15. Takada Y, Mukhopadhyay A, Kundu GC, Mahabeleshwar GH, Singh S, Aggarwal BB. Hydrogen peroxide activates NF-κB through tyrosine phosphorylation of IκBα and serine phosphorylation of p65: evidence for the involvement of IκBα kinase and syk protein-tyrosine kinase. J Biol Chem. 2003;278:24233–41.View ArticlePubMedGoogle Scholar
  16. Abbas A, Lichtman A, Pillai S. Cellular and molecular immunology. 6th ed. Philadelphia, PA: Saunders/Elsevier; 2010.Google Scholar
  17. Kaur I, Simons ER, Castro VA, Mark Ott C, Pierson DL. Changes in neutrophil functions in astronauts. Brain Behav Immun. 2004;18:443–50.View ArticlePubMedGoogle Scholar
  18. Kaur I, Simons ER, Kapadia AS, Ott CM, Pierson DL. Effect of spaceflight on ability of monocytes to respond to endotoxins of Gram-negative bacteria. Clin Vaccine Immunol. 2008;15:1523–8.View ArticlePubMed CentralPubMedGoogle Scholar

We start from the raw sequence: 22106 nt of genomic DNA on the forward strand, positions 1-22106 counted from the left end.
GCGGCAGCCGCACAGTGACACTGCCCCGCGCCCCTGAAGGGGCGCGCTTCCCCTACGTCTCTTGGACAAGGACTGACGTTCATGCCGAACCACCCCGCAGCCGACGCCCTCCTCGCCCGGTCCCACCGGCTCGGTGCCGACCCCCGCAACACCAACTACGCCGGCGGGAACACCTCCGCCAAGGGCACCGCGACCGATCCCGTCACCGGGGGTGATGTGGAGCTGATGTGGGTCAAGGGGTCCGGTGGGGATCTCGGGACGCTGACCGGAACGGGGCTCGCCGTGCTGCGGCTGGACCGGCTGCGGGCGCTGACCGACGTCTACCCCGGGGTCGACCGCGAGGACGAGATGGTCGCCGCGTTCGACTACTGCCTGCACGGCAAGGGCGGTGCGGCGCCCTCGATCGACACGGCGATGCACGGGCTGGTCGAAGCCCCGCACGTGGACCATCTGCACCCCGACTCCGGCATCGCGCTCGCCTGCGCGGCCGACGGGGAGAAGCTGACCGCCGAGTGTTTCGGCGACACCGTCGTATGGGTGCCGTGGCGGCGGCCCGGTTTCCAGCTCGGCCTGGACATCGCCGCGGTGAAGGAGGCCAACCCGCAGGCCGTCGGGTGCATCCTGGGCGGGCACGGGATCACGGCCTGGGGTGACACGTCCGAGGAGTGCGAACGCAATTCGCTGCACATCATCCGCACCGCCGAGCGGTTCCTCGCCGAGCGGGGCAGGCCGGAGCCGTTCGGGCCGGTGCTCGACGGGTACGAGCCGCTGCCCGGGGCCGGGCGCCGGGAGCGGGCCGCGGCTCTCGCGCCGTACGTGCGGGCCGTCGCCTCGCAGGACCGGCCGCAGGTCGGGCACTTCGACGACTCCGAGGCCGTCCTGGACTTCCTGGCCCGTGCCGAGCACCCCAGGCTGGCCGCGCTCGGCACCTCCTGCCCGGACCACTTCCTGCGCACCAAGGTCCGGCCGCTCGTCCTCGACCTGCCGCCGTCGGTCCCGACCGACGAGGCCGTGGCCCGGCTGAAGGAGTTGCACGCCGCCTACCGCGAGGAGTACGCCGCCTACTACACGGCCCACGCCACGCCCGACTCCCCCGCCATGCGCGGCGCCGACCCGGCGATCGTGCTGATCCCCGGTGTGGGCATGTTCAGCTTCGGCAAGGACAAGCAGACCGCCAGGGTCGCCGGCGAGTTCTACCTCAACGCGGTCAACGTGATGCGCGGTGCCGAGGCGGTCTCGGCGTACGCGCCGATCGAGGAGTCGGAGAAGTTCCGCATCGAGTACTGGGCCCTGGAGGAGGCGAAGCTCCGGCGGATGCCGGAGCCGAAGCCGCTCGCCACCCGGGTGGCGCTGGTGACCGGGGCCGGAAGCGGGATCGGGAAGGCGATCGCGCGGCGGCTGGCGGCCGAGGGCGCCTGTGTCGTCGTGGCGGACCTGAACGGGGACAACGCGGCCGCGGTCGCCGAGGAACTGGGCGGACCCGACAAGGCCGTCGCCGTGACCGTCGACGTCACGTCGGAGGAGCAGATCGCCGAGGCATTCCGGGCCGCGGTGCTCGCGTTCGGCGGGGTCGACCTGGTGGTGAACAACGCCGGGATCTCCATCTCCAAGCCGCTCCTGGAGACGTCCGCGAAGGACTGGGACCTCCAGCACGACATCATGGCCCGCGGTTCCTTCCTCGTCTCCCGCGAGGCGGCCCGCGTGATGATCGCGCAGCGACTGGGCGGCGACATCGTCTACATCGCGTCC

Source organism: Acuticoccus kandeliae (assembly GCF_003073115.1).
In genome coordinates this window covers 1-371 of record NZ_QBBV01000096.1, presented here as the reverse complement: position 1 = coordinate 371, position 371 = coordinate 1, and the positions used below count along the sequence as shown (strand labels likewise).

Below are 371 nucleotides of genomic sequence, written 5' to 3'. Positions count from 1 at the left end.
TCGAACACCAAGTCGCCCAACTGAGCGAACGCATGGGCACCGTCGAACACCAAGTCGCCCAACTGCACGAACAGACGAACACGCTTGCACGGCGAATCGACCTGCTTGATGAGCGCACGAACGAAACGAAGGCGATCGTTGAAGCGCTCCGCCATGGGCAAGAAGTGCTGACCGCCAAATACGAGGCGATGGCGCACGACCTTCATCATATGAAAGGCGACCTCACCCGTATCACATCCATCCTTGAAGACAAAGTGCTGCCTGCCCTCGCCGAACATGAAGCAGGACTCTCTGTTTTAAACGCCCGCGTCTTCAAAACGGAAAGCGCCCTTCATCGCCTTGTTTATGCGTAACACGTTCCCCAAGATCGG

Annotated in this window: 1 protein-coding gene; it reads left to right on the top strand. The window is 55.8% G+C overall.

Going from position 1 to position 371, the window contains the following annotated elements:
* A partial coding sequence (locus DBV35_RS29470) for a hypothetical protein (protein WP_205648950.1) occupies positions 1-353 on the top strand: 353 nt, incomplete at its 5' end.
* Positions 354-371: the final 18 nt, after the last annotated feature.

19. Adrian A, Schoppmann K, Sromicki J, Brungs S, von der Wiesche M, Hock B, et al. The oxidative burst reaction in mammalian cells depends on gravity. Cell Commun Signal. 2013;11:98.View ArticlePubMed CentralPubMedGoogle Scholar
  20. Horn A: Vorbereitungen für das Biolab Experiment TRIPLE LUX A Hardwareentwicklung, Kalibrierung und biologische Bodenkontrollen. PhD thesis. Otto-von-Guericke-University Magdeburg; 2011.Google Scholar
  21. Huber K: Phagozytose und oxidativer Burst als Biomarker für Immuntoxizität. PhD thesis. Technical University Munich, Weihenstephan; 2007.Google Scholar
  22. Herranz R, Anken R, Boonstra J, Braun M, Christianen PC, de Geest M, et al. Ground-based facilities for simulation of microgravity: organism-specific recommendations for their use, and recommended terminology. Astrobiology. 2013;13:1–17.View ArticlePubMed CentralPubMedGoogle Scholar
  23. Allen R. Phagocytic leukocyte oxygenation activities and chemiluminescence: a kinetic approach to analysis. Method Enzymol. 1986;133:449–93.View ArticleGoogle Scholar